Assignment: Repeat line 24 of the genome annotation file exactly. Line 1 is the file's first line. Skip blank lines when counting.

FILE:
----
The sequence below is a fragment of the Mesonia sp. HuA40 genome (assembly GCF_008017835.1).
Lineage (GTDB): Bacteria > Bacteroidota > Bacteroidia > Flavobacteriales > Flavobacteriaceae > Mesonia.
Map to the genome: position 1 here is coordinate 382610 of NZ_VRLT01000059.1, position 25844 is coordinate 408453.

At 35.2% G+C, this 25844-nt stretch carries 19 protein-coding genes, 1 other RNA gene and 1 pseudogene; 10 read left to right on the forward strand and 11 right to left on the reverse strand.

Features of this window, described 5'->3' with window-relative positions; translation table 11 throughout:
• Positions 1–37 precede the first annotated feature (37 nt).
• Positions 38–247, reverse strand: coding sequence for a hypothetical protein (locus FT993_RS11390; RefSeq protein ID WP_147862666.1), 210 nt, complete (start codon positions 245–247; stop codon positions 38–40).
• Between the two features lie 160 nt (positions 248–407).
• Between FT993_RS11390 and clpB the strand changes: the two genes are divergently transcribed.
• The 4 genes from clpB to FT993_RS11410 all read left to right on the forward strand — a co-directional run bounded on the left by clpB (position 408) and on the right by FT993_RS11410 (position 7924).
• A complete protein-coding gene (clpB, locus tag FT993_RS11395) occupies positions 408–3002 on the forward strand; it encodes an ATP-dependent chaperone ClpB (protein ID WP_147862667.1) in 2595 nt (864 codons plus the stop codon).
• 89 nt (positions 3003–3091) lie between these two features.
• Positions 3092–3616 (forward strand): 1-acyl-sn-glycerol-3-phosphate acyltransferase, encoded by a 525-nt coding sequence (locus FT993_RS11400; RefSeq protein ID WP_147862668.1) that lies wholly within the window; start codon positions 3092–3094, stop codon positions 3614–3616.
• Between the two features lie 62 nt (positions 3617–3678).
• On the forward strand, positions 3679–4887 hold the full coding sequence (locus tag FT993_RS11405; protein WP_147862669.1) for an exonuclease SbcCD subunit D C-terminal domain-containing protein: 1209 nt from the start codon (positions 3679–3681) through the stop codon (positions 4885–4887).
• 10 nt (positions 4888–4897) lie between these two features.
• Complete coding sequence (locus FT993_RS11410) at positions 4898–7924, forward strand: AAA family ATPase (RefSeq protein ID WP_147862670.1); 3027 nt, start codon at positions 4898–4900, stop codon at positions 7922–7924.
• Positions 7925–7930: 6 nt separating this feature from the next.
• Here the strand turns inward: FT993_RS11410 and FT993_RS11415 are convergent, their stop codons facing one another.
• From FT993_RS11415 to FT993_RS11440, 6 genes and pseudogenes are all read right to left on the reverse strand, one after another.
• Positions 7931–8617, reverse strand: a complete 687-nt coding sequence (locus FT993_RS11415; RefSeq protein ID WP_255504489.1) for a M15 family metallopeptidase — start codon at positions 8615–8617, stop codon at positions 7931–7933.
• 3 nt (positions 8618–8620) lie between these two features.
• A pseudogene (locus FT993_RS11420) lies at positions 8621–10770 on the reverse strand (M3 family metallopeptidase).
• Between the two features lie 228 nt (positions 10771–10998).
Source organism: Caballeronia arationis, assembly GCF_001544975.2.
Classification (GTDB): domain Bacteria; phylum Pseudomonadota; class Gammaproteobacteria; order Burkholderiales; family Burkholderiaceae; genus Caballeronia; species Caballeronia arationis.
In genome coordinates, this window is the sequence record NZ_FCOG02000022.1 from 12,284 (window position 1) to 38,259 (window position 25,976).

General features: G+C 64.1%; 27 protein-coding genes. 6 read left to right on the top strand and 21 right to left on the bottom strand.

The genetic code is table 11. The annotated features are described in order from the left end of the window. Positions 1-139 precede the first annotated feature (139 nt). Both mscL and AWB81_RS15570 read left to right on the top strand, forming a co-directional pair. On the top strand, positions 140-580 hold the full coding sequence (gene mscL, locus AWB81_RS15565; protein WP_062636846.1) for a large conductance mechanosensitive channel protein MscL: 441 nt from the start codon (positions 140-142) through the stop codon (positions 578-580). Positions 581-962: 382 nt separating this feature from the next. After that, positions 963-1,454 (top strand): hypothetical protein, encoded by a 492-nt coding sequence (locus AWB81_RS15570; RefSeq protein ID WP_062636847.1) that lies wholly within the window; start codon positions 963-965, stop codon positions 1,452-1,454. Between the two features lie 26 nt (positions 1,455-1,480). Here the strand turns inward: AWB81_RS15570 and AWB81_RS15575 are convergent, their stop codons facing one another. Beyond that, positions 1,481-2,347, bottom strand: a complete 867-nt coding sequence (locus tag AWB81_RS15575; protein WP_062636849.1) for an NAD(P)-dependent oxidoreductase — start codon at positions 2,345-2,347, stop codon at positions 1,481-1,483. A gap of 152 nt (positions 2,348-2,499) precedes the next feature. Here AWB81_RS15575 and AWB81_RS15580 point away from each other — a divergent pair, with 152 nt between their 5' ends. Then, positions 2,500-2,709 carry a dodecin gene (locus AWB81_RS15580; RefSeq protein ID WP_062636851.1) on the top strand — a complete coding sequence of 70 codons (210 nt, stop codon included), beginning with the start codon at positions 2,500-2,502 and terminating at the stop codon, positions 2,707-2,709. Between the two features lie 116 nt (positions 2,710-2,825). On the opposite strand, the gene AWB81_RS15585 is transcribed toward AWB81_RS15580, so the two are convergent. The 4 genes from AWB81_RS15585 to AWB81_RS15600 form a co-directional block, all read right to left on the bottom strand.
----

• Between the two features lie 228 nt (positions 10771–10998).